Wilkes University

Vancouver Referencing Guide: Journal Title Abbreviations

A guide to the Vancouver referencing style commonly used in the biomedical sciences

Approved Title Abbreviations

The titles of journals in Vancouver format should be abbreviated according to the style used in the National Library of Medicine’s Journals in NCBI Databases. To find correct abbreviations:

 

  Go to the NLM’s Journals in NCBI Databases

  •  Type the full journal title in quotation marks into the Search box (e.g., “New Zealand Medical Journal”)
  •  From the results, select the title you want; the correct abbreviation to use is the NLM Title Abbreviation (e.g.,
    N Z Med J.)

 

Note that, in the citation, the abbreviation ends with a period and that when [journal on the Internet] comes after the title, the period goes after the close of the brackets. For example:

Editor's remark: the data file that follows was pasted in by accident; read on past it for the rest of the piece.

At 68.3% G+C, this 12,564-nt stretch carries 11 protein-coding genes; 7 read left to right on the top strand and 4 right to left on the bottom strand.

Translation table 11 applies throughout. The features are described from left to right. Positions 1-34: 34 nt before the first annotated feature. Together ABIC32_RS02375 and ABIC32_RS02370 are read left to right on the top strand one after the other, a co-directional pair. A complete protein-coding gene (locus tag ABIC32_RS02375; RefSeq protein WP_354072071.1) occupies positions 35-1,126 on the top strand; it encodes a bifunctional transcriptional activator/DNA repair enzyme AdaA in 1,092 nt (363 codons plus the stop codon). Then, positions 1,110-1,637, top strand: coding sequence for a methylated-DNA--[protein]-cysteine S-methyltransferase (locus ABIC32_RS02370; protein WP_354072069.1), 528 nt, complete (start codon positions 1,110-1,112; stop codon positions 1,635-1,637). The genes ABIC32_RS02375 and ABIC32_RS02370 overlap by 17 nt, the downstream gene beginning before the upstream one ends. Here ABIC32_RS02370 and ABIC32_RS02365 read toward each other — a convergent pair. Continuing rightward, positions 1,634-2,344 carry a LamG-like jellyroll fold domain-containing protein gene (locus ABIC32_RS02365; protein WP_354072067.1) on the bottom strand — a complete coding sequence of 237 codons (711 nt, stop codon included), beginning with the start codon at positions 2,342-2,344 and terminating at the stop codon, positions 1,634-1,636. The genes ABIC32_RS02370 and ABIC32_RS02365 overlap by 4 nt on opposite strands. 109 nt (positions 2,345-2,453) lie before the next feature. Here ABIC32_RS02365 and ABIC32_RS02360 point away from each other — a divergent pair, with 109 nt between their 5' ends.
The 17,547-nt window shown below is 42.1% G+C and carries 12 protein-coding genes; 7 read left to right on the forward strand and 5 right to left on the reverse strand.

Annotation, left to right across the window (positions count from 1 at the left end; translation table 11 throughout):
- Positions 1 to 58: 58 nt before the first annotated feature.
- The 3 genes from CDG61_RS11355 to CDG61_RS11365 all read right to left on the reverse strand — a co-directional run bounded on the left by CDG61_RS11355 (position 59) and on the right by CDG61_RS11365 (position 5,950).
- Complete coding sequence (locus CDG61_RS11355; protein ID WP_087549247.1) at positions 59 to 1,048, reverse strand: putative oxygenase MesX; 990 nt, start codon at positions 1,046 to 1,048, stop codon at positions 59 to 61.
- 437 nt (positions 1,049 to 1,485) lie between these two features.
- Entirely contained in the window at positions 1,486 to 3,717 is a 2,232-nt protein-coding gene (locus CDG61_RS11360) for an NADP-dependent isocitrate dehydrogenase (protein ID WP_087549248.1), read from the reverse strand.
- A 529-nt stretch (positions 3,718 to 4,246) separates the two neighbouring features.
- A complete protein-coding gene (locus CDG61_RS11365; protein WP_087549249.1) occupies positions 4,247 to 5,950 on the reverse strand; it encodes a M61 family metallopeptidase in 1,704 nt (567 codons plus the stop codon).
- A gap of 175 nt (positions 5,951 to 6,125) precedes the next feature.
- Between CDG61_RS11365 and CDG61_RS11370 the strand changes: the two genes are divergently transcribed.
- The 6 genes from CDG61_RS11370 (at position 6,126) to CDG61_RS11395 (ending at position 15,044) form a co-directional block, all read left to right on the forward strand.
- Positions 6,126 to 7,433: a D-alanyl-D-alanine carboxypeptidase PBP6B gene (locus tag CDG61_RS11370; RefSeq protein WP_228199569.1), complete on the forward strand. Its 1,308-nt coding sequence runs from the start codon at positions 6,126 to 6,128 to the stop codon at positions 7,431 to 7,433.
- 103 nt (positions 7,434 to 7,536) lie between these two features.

Gill JM, Cooper AR. Physical activity and prevention of type 2 diabetes mellitus.
   Sports Med [journal on the Internet]. 2008 [cited 2012 Sep 5];38(10):807-24.

 

Do not underline or italicize the journal title abbreviation.


If
you cannot find a particular journal title in the NLM database, check one of the following.


If you still cannot find an abbreviation, build one using the National Library of Medicine's Abbreviations for Commonly Used English Words in Journal TitlesFor example, if you had an article from the fictitious Annals of Egyptian Nutrition, you would find the abbreviation for Annals (Ann), then the abbreviation for Egyptian (Egypt) and, finally, the abbreviation for Nutrition (Nutr) to come up with Ann Egypt Nutr.

Remember that regardless of where you find (or build) an abbreviation, it ends (only) with a period.

Journal names consisting of one word (e.g., Time, Science, Pharmacotherapy) are never abbreviated.